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In our latest "Ask the President" blog with Stevi B's president Matthew V. Loney, we asked how hands-on the executive level leadership major pizza companies should be with their customers and franchisees. The exposure works well for small restaurant concepts, but how does it scale up – if at all?
Matthew Loney: The simple answer to this question is that every executive should be hands-on with their customers, restaurant employees and/or franchisees. However, as a franchisor or multi-unit company grows, the amount of hours in a week, month or even a year that an executive can spend with their customers, restaurant employees and/or franchisees drastically decreases. At a certain stage, time devoted to meetings with board members, lenders, and internal committees (marketing, prototype, site selection, new product development, operations, etc.), increases to the point that an executive simply does not have the time that he or she once did for hands-on involvement. But an executive neglects this at the risk of losing their vision for the company, and unfortunately, just because the time to be hands-on decreases does not mean that the need for hands-on leadership also decreases.
This natural stress point reinforces the importance of the hiring process, especially during times of company growth. By hiring department heads that understand, adopt and can implement the executive’s vision, that leader is effectively cloning himself or herself, thereby ensuring that the vision of the executive for the company is carried throughout all levels of the organization.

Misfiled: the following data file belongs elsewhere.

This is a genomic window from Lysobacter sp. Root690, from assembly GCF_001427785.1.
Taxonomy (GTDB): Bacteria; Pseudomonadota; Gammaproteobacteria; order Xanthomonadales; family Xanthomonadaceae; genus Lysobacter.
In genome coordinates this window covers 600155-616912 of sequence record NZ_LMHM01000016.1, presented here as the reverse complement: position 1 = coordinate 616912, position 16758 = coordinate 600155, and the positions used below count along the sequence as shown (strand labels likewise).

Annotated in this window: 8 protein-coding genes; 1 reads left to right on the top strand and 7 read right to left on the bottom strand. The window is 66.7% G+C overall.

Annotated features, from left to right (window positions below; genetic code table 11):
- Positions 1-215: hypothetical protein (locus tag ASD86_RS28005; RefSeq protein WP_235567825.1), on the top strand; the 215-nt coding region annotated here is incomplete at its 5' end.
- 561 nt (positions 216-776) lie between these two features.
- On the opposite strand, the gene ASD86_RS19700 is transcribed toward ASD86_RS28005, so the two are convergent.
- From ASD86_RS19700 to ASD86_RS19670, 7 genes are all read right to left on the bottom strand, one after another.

Additionally, just because an executive is unable to spend the time he or she once could with restaurant employees, customers, and franchisees does not mean that a dialogue cannot be achieved. But it may take a little more planning and effort to accomplish. In our organization, we have achieved this via small “town hall” style meetings that enable executives to meet with franchisees throughout the year to discuss questions, suggestions and concerns facing the franchise community.
Additionally, the annual company and/or franchise conferences should be organized so as to provide as many of these hands-on experiences as possible (consider two or three dinners with small groups of franchisees and/or general managers). For employees, a national employee of the month award, along with the annual dinner with the CEO for the 12 recipients, might be another way to allow for the executive to spend quality time with the restaurant employees without major time investments. And finally, an executive should look to the internet for effective consumer interaction, either through online web meetings presented to some of the company’s more loyal customers or simply though Facebook and Twitter.
In the end, it is important to remember that a restaurant system cannot be run entirely behind a desk and that any successful executive will find new and innovative ways to interact with his restaurant employees, consumers and/or franchisees. Remember, your employees and/or franchisees are the face of your brand on a day-to-day basis and conversations and time spent with them will help to ensure that the “brand treasures” that have helped your company grow will continue to be implemented going forward.